Port Rowan, ON — Road mortality of turtles and snakes on the Long Point Causeway, considered one of the deadliest stretches of road for wildlife in North America, has been reduced by 56% over the past three years. This success can be credited to the installation of barrier fencing by the Long Point Causeway Improvement Project Committee and their effective campaign to increase awareness for animal safety on this 3.6 kilometer roadway.
In each of the past three summers, the LPCIP conducted weekly monitoring of road kill along the Causeway, recording the species, sex, approximate age and location of each dead animal found. A study of the three years of monitoring data found that road mortality of turtles and snakes had been reduced from 258 in 2008 to 113 in 2010. Better yet, the data revealed that road kill of Species at Risk reptiles dropped by more than 62 per cent over the three-year period.
“Our study confirms that positive steps can be taken to protect species that are especially vulnerable to road mortality,” said Paula Jongerden, chair of the LPCIP steering Committee. “It also shows that people will respond when asked to be more careful while driving on our roads.’
While monitoring the roadway, staff often observed drivers intentionally slowing and trying to avoid hitting animals and many stopping to carry the animals across the road. “People who take the trouble to help a harmless turtle cross the road safely are a great example to us all,” said Jongerden. At the same time, Jongerden urged drivers to be very cautious and mindful of traffic when stopping along the causeway.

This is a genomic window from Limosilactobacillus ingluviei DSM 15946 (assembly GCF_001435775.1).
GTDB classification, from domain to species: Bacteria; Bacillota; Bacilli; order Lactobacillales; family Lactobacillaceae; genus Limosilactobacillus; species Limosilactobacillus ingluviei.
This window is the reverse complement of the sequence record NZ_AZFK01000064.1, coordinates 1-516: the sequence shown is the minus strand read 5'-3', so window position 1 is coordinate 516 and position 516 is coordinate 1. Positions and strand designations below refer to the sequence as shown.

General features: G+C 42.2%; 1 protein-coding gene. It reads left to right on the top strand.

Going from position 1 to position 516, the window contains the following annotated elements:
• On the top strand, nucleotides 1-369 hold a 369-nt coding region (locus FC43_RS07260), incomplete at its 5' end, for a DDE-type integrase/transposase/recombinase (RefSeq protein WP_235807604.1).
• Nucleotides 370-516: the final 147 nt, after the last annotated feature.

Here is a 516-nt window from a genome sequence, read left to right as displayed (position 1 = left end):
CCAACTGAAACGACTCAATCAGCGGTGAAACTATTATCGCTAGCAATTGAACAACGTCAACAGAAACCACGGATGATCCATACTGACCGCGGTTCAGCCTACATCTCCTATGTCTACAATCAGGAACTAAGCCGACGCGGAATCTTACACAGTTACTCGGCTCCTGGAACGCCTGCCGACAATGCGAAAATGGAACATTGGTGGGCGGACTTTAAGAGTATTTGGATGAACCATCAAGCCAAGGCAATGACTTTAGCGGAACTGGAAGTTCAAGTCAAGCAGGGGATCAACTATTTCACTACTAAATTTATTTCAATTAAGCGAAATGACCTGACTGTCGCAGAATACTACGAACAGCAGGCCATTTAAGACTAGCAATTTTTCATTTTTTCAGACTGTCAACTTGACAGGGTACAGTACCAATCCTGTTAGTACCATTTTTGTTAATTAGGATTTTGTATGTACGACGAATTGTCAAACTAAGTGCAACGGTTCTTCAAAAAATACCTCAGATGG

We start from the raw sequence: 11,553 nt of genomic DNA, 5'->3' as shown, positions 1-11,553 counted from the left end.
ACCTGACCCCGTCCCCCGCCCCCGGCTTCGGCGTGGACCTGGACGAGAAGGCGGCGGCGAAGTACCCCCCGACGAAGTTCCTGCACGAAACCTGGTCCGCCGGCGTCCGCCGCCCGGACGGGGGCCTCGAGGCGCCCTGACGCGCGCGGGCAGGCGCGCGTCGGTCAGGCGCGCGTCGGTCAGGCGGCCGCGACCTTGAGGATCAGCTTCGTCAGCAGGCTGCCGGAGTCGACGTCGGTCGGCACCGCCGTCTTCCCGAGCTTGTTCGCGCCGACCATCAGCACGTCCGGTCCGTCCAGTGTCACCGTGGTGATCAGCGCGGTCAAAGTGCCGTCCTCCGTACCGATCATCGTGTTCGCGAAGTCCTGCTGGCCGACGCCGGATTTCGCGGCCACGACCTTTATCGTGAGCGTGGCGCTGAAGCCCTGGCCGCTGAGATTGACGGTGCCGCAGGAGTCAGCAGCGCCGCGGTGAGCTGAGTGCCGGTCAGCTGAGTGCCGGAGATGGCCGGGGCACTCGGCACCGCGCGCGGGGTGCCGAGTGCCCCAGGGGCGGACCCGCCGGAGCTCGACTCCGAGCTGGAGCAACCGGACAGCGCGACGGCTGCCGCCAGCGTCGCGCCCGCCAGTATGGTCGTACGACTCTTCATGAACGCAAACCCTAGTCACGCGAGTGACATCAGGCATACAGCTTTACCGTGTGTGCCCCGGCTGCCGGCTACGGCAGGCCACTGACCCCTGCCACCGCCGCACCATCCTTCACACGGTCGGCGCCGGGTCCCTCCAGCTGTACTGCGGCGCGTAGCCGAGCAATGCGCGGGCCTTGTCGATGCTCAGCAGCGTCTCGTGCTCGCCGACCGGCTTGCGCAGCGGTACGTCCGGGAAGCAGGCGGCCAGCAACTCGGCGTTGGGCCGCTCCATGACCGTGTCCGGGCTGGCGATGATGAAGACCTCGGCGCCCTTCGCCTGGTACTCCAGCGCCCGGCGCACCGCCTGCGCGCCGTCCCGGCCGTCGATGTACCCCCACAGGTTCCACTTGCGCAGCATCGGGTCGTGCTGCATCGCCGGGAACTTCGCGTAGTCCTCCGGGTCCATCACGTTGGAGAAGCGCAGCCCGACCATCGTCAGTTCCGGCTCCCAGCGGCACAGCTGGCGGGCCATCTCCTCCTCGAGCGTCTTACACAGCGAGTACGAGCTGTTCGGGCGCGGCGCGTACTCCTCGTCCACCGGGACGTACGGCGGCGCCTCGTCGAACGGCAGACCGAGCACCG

The good news about reduced road mortality caps off a year of positive developments for the LPCIP which received funding commitments of $344,000 from Environment Canada’s Habitat Stewardship Program in 2010 and 2011 and another $57,579 this year from Ontario’s Species at Risk Stewardship Fund.
Armed with these funds, the LPCIP was able to engage Norfolk County’s support to undertake the necessary design, engineering and environmental assessment to install three specially-designed culverts, known as ecopassages, that would allow animals to pass safely under the roadway. One of the proposed culverts will be large enough to re-establish a natural waterway that once linked the Big Creek Marsh to the Inner Bay. These would be the first of as many as 11 ecopassages recommended in the Causeway Improvement Project Plan.
Norfolk County has retained S. Burnett & Associates of Orangeville to carry out the environmental assessment process this spring, which will include consultations with government agencies and interested groups as well as public information sessions. The company will also develop preliminary engineering designs for the ecopassages.
The new funding also enabled the LPCIP to replace all of the temporary silt fencing it had installed along the Causeway with much higher-quality fencing recommended by Ontario’s Ministry of Transportation to keep reptiles and amphibians off roadways. More than $50,000 was spent to purchase and install the fencing that is expected to last from six to eight years. Other than the cost of the fencing material itself, all of these funds were spent in Norfolk County.
The LPCIP also launched a fundraising campaign to invite people in the local community to help pay for the installation and long-term maintenance of the fencing. More than $6,300 in donations has been received to date, plus another $834 raised at a silent auction held at the NatureFest event last summer. “We’d like to thank the many people who have generously donated to our fencing campaign or supported us through donations to or purchases at our silent auction,” said Jongerden.
Lastly, the TD Friends of the Environment Foundation provided a grant of $9,965 that will enable the LPCIP to plant nearly 1,000 native Carolinian trees and 1,500 shrubs along the Causeway this spring.